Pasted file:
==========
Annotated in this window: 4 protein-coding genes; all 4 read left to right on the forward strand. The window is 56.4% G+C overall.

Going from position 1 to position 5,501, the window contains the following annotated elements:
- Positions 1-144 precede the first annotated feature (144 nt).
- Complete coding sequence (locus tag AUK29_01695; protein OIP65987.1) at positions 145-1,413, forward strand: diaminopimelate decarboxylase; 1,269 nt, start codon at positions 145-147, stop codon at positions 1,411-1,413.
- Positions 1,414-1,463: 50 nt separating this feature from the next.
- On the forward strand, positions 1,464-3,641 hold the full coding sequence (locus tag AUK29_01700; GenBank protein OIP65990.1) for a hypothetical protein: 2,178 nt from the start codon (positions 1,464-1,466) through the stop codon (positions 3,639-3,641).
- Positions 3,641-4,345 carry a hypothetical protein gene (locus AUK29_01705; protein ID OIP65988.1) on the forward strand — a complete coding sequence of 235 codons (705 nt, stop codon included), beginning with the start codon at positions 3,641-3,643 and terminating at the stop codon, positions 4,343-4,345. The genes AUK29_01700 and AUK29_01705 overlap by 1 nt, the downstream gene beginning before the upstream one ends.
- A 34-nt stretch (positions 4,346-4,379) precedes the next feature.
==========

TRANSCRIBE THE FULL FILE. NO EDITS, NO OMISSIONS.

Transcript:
Annotated in this window: 4 protein-coding genes; all 4 read left to right on the forward strand. The window is 56.4% G+C overall.

Going from position 1 to position 5,501, the window contains the following annotated elements:
- Positions 1-144 precede the first annotated feature (144 nt).
- Complete coding sequence (locus tag AUK29_01695; protein OIP65987.1) at positions 145-1,413, forward strand: diaminopimelate decarboxylase; 1,269 nt, start codon at positions 145-147, stop codon at positions 1,411-1,413.
- Positions 1,414-1,463: 50 nt separating this feature from the next.
- On the forward strand, positions 1,464-3,641 hold the full coding sequence (locus tag AUK29_01700; GenBank protein OIP65990.1) for a hypothetical protein: 2,178 nt from the start codon (positions 1,464-1,466) through the stop codon (positions 3,639-3,641).
- Positions 3,641-4,345 carry a hypothetical protein gene (locus AUK29_01705; protein ID OIP65988.1) on the forward strand — a complete coding sequence of 235 codons (705 nt, stop codon included), beginning with the start codon at positions 3,641-3,643 and terminating at the stop codon, positions 4,343-4,345. The genes AUK29_01700 and AUK29_01705 overlap by 1 nt, the downstream gene beginning before the upstream one ends.
- A 34-nt stretch (positions 4,346-4,379) precedes the next feature.